Medicare’s 100-day limit may not sound like much, but it does cover the needs of many, according to a study by Boston College’s Center for Retirement Research. Only about half of people ever use long-term care, although women, who live longer, are more likely to need it. About 58% of women and 44% of men eventually use long-term care.

Once in a facility, the average woman will spend about 500 days there, while the average man will spend about 310, the study found.

Given these findings, the authors of the study, led by economist Leora Friedberg of the University of Virginia, believe that the current low levels of long-term care policy ownership are justified. Relatively few Americans will need coverage. So how do you decide whether to insure yourself? It may come down to whether you can afford it, and whether you have assets to protect.

Long-term care insurance is expensive

Long-term care insurance isn’t cheap — but neither is long-term care. Frigon notes that premiums are high, and can rise unpredictably over time. “Does that fit within your budget for the next 10 years, 15 years?” he asks.

And buying a policy you can’t afford isn’t a good option. “If you find you can’t make the payments, you may end up not having coverage when you need it, not to mention that you’ll have lost all the money you paid in premiums. If your finances improve and you go back to buy a policy again, you’ll have to start over and get a new policy, and since you’ll be older, it will likely cost more per month,” says Dee Mahan, Medicaid program director at Families USA, a health care advocacy organization.

On the other hand, the cost of long-term care insurance can turn out to be cheap if you need an extended stay in a facility. As of 2010, a semiprivate room in a nursing home averaged $6,235 a month, according to the U.S. Department of Health and Human Services. A one-bedroom unit in an assisted living facility averaged $3,293.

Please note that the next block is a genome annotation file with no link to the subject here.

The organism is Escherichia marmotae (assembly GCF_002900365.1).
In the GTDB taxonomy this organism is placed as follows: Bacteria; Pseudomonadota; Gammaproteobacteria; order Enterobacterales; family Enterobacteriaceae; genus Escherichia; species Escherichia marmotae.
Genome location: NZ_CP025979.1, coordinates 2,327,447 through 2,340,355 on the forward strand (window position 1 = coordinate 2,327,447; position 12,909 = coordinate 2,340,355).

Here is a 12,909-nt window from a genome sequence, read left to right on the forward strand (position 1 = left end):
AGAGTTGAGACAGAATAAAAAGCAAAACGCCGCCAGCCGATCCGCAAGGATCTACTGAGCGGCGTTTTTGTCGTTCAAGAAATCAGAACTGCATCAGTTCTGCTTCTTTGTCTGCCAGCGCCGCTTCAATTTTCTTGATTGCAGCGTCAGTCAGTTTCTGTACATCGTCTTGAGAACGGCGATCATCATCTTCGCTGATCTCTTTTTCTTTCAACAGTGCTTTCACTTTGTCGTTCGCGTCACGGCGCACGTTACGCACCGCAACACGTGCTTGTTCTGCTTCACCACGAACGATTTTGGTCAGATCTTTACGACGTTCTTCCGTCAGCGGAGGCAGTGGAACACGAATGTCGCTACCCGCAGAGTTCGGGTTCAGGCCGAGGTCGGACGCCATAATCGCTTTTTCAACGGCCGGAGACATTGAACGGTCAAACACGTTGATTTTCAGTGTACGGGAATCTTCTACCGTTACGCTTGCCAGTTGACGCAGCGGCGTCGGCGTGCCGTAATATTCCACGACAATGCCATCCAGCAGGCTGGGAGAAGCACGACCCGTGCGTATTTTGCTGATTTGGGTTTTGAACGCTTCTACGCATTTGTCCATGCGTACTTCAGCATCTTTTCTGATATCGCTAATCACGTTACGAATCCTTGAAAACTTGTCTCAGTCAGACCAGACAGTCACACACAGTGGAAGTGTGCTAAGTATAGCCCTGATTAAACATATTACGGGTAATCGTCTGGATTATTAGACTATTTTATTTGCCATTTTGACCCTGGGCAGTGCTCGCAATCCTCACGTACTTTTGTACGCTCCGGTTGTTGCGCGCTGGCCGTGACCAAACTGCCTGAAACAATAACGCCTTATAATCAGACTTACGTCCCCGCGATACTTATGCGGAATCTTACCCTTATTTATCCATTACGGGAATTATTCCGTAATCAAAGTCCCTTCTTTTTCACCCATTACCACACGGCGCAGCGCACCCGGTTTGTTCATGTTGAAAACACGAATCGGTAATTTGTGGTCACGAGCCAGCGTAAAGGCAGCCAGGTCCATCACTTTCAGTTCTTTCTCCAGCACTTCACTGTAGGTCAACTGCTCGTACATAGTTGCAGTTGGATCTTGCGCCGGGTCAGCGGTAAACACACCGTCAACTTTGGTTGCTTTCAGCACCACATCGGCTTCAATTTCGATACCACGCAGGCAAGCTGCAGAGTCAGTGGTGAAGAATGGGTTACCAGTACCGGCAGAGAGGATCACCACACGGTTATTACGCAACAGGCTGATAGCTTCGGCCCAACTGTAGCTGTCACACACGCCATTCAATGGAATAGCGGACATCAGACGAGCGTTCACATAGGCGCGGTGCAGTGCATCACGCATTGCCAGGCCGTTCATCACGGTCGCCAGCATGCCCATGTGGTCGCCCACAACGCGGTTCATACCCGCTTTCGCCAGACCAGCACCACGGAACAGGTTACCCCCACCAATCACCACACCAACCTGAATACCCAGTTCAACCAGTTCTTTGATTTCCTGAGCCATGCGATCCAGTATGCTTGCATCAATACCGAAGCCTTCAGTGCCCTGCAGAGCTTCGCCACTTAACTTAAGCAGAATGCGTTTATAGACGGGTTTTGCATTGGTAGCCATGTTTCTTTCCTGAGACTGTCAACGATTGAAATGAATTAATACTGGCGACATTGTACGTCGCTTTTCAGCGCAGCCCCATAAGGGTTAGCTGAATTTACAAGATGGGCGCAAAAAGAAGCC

That suggests that people with significant assets to protect may want to consider buying long-term care insurance.

“People who are doing a good job trying to save for retirement, that savings is really at risk unless they have long-term care insurance,” Conklin says.

He notes that insurance may be especially important for those with heirs, or for couples: “As one person’s health is declining and they need [long-term care], that can wipe out the savings of the healthy person, who may have many years left to live.”

There are few alternatives

For those who do decide to buy a plan, “something is better than nothing,” says Dawn Helwig of the Society of Actuaries. “You don’t have to buy a Cadillac policy.”

Helwig recommends opting for a policy that has a shorter elimination period, so payments kick in sooner. “That gives you time to get care paid for while you’re making other plans,” she says. Don’t worry as much about a long benefit period, she says.

Using home health aides or assisted living facilities are other, less expensive care options. If you don’t use your maximum benefit every day, you can stretch your benefit period.